Additional Considerations

Refer to the capacity requirements for your associated software or platform and make sure there is enough additional CPU, RAM, and storage resources to run DNSDB queries and analyze the results.


The following are limitations with DNSDB API:

DNSDB Company-provided Demo Command Line Clients

Company-provided demo command line clients are reference implementations of the DNSDB HTTP API. Output is compliant with the Passive DNS Common Output Format. Demo command-line-interface clients are provided in dnsdbq and Python:

Implementation Description Required Prerequisites Additional Information
dnsdbq dnsdbq is one of the most feature-rich command line interfaces available for use with DNSDB API. Linux, BSD, macOS; jansson; libcurl dnsdbq
dnsdb_query.py (Python) dnsdb_query.py is a Python client for the DNSDB HTTP API. It supports features such as sorting and setting the result limit parameter. It is also embeddable as a Python module. Linux, BSD, macOS; Curl; Python 2.7.x dnsdb_query.py

note: dnsdbq is the current name of what was previously called the the dnsdb_query C client.

Third Party Software Integration (Using the DNSDB API)

By augmenting an organization’s internal log data with real-time Internet DNS information, security teams will be better able to analyze threats and adversary infrastructure and capabilities. This will enable them to identify, detect, correlate and take action on the intelligence.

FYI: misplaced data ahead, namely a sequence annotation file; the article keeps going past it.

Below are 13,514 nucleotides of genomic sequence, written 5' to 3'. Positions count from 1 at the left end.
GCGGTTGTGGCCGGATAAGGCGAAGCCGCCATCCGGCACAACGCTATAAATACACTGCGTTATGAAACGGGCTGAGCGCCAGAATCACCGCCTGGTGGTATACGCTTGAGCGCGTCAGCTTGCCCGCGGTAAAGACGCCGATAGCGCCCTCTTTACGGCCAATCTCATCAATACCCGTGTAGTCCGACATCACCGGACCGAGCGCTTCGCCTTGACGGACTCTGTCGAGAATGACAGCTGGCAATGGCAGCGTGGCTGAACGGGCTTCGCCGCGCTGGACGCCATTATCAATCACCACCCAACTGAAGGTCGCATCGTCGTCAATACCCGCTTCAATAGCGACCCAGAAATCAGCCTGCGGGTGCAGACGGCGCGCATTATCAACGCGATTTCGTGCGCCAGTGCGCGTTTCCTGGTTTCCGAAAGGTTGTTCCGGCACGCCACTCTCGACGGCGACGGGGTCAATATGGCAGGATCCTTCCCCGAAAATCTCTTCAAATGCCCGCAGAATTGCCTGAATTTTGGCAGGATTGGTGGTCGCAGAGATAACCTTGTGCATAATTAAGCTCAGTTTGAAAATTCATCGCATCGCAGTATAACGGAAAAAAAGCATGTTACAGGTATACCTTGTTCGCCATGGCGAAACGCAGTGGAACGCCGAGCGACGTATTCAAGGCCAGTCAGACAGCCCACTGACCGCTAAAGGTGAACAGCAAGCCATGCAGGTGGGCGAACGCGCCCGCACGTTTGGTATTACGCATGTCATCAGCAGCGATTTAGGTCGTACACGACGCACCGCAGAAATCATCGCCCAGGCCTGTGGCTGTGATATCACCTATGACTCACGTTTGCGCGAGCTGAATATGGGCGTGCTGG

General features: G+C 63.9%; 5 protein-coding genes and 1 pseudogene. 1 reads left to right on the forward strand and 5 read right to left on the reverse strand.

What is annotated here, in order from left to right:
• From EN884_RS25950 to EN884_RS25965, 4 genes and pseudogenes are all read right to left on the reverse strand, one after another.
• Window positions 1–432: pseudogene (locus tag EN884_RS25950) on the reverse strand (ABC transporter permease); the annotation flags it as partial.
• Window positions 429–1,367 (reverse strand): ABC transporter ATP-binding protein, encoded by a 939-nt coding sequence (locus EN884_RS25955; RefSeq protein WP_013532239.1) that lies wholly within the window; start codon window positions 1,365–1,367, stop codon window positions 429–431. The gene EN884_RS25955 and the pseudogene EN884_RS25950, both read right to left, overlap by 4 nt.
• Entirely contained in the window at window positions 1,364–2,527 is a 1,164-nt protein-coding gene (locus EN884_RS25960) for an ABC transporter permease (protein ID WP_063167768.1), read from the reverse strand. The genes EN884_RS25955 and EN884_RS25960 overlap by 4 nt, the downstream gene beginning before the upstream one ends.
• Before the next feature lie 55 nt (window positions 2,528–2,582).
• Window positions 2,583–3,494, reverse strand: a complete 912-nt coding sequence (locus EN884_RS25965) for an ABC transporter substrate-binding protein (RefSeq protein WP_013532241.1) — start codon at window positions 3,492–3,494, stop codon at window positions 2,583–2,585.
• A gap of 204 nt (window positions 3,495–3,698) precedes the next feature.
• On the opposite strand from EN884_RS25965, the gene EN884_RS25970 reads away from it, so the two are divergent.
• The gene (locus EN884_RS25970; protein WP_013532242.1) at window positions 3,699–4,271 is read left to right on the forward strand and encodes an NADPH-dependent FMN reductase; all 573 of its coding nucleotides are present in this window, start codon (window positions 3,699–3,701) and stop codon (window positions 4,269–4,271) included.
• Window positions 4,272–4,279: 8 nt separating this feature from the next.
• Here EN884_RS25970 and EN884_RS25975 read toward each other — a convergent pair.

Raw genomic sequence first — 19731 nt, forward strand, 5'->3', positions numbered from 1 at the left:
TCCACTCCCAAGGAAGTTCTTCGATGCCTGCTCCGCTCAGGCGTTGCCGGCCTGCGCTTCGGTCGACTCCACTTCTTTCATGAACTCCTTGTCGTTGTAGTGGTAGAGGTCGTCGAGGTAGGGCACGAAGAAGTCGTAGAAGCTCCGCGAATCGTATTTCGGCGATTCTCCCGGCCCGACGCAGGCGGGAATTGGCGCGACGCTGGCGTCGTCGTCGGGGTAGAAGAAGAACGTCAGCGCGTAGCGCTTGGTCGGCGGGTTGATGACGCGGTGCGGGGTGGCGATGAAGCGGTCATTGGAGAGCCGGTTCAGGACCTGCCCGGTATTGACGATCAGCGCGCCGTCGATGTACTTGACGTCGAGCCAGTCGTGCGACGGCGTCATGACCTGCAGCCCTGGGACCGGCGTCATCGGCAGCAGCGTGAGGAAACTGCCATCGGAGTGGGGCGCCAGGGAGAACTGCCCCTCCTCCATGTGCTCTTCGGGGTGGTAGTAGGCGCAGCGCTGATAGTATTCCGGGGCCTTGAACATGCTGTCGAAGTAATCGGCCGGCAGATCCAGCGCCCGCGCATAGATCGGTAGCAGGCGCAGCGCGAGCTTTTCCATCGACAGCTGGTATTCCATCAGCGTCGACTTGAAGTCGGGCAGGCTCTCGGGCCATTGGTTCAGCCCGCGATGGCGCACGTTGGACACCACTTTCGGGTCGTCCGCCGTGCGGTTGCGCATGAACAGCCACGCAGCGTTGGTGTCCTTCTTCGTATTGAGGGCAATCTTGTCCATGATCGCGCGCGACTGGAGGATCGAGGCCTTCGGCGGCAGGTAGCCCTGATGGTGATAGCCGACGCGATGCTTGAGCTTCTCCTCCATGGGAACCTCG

Farsight works leading security platform partners to integrate Farsight solutions into their platforms. Some of the major platform integrations we support includea Anomali, Domaintools, Maltego, IBM’s Resilient system and Splunk. For a complete list of our third party integrations, please visit our Integrations page.

Application Examples

Using libcurl to make calls to the DNSDB API

Building a Demo GUI Front End for DNSDB API in Scala

Checking DNSDB by ASN

Additional Information

About Farsight Security

Farsight Security, Inc. is the world’s largest provider of historical and real-time DNS intelligence solutions. We enable security teams to qualify, enrich and correlate all sources of threat data and ultimately save time when it is most critical - during an attack or investigation. Our solutions provide enterprise, government and security industry personnel and platforms with unmatched global visibility, context and response. Farsight Security is headquartered in San Mateo, California, USA. Learn more about how we can empower your threat platform and security team with Farsight Security passive DNS solutions at www.farsightsecurity.com or follow us on Twitter: @FarsightSecInc.